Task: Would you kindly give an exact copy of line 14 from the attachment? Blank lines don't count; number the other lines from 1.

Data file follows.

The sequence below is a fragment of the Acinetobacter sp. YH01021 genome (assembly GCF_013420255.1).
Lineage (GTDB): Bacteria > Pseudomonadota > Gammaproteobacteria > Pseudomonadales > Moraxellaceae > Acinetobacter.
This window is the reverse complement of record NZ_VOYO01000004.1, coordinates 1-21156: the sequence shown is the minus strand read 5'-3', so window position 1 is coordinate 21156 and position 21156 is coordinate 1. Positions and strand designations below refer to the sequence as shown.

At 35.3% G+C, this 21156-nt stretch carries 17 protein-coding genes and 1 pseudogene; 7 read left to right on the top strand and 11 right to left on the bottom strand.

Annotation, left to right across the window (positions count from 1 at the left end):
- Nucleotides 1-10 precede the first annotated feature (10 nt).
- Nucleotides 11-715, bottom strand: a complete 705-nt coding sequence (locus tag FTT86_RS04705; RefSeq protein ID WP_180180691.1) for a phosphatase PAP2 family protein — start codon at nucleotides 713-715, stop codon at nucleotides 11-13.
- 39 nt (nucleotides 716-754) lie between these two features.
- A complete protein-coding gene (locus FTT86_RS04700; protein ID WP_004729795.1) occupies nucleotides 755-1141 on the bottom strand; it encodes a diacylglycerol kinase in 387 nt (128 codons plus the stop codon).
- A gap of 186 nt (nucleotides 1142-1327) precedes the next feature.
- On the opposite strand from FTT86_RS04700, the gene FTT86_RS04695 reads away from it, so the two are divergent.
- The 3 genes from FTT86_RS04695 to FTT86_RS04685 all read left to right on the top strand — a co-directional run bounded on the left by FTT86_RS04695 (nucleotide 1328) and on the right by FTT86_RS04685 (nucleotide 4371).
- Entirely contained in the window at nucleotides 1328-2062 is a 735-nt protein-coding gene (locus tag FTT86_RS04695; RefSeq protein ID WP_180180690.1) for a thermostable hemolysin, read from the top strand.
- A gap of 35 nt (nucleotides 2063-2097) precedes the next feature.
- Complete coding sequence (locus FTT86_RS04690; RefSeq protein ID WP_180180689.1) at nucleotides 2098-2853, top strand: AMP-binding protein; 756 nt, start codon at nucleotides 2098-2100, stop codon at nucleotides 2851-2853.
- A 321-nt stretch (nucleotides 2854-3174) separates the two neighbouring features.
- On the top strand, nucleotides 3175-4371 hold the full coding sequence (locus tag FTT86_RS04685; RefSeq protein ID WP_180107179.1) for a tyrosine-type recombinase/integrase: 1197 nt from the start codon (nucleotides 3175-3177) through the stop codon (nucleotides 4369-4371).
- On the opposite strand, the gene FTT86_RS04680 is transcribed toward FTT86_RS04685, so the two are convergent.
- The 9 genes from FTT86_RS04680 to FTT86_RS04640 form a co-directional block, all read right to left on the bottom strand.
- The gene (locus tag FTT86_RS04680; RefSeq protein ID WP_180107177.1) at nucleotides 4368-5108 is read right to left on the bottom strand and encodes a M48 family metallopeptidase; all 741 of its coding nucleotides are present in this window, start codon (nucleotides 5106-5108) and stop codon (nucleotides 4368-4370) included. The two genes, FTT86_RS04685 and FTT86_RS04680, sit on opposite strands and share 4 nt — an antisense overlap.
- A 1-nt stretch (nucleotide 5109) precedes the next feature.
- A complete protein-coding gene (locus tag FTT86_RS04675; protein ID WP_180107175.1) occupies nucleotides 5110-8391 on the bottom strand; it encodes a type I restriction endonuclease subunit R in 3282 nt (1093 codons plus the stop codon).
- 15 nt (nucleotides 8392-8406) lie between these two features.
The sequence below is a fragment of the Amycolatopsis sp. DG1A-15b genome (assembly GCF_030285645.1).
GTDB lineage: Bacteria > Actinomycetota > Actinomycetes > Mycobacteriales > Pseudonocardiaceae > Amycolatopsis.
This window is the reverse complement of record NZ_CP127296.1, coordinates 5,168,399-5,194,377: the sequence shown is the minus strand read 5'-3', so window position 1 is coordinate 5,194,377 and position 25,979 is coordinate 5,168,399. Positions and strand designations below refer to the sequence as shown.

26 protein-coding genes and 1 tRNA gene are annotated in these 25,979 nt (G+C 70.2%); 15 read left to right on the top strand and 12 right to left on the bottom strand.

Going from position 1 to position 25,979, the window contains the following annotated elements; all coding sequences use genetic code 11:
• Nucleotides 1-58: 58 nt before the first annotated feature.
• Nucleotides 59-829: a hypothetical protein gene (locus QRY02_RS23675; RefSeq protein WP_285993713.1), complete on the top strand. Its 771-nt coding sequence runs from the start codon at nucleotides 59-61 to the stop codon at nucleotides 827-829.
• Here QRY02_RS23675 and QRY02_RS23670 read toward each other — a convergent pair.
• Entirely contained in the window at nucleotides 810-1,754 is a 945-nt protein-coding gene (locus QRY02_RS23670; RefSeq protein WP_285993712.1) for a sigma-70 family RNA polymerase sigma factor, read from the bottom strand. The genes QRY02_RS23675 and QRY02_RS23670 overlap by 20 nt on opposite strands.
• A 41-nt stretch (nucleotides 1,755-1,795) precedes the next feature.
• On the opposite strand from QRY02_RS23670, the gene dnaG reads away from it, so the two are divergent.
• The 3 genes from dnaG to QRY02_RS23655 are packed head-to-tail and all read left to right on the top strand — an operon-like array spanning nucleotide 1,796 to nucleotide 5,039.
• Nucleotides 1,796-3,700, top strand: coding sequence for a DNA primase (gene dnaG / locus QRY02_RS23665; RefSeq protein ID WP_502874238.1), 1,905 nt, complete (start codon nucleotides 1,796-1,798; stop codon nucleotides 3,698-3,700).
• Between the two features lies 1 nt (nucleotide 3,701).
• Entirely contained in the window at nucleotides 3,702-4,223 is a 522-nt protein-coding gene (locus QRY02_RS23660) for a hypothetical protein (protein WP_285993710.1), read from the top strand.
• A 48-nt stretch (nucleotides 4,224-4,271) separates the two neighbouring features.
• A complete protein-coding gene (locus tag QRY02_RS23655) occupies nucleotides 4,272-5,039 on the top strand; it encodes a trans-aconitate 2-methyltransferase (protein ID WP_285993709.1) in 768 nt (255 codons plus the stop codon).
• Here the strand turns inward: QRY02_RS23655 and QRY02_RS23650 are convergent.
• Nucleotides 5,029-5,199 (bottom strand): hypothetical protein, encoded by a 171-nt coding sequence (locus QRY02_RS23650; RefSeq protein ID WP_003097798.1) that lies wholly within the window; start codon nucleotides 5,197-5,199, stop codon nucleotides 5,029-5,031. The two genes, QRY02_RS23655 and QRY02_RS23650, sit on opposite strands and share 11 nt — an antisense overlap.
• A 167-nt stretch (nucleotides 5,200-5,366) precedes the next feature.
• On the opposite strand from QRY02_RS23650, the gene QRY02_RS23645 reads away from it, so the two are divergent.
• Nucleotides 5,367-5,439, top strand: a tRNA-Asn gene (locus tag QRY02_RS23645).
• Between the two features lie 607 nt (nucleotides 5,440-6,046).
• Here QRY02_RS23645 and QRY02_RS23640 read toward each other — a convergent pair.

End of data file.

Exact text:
- A gap of 35 nt (nucleotides 2063-2097) precedes the next feature.